As for The Border of Fate, it is from Stephen Mitchell’s translation of Rilke’s Sonnets to Orpheus, poem XIV of part II: “to whom we lend fate from the very border of fate.” David Crader is taken with the phrase after he sees it tattooed on another character’s arm. (The same character, needless to say, whose idea of a good time is getting high and reciting Coleridge.) As mentioned, for a while I had thought that The Border of Fate would be the title-proper, but if things had gone that way I would have felt obliged to elevate Rilke’s line to an epigraph. I had already picked out two epigraphs and didn’t want to crowd them.

    The first one is the last line of Franz Kafka’s “A Country Doctor”: “A false alarm on the night bell once answered—it cannot be made good, not ever.” The second one is from the spiritual autobiography of Cyrus Teed, who founded a hollow earth cult, The Koreshan Unity, in the late 19th century. The line is, “I looked again; I was not there.” If Kafka is Reboot’s sun sign and Teed its rising sign, it’s hard not to see Rilke as its moon, or Rilke and Coleridge as its moons, plural, since this is also a book about doubles and repetition.

    Which leaves The Anxiety of Influence, Harold Bloom’s famous or infamous phrase, as contestable as it is misunderstood. This subtitle would have been the ironic one, because influence is one thing I am not anxious about. My biggest anxiety for Reboot is that it will be read as strict realism and then docked for various perceived failures on that ground, which is what happened to my last novel, which I’m still sore about. But trans-generational agon between works of art? A feeling of belatedness psychically metabolized through complex and often paradoxical processes of asserted and disavowed inheritance? Let’s fucking go.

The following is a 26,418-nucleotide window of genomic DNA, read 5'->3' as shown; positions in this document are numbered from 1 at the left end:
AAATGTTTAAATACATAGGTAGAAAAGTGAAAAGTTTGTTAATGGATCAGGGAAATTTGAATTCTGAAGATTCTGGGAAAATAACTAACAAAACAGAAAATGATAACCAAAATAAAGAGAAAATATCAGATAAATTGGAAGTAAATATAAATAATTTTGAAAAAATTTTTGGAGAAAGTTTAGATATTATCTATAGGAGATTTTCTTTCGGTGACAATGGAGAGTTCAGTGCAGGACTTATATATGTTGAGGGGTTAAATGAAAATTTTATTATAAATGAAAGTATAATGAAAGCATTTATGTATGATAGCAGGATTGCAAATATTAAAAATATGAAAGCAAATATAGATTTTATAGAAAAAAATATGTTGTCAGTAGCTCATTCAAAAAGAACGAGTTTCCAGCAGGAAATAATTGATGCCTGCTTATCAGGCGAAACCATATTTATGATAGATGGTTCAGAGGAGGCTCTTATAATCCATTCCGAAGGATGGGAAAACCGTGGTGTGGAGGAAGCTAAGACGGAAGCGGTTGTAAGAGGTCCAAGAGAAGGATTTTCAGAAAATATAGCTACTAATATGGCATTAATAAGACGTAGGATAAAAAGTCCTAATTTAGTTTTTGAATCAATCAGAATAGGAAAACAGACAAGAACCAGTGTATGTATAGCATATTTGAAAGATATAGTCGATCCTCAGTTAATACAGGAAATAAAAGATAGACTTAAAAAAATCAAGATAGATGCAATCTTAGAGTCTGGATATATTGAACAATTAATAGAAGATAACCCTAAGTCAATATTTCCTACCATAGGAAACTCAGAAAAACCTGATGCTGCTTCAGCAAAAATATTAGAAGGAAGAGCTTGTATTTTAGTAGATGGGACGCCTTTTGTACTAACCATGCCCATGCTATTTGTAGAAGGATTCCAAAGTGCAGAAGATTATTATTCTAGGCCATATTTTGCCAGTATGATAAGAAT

The lightness that follows the disburdening of disbelief is another dream of motion, of rising flight, all the more precious for the fact that it passes.

    There are so many allusions and references and weird little secrets—what gamers call “Easter eggs”—peppered throughout this novel that by the second week of writing I had stopped trying to keep track of them, much less justify their presence. I dropped them in as they occurred to me, like in that part of the Confessions where Augustine writes, “Some memories pour out to crowd the mind and, when one is searching and asking for something quite different, leap forward into the center as if saying ‘Surely we are what you want?’” Augustine goes on to say, “With the hand of my heart I chase them away from the face of my memory until what I want is freed of mist and emerges from its hiding places.” I didn’t do that. I left the hand of my heart open and let the mist drift freely across my memorial face. I chased nothing away, said “Yes, you are what I want,” to pretty much whatever leapt forward. I felt that the quasi-conscious accumulation of borrowed and repurposed text was an aesthetic dimension of the novel’s concerns with reinvention and adaptation, its exploration of the dissolving line between the promise of cultural redemption and the sinister allure of reactionary nostalgia.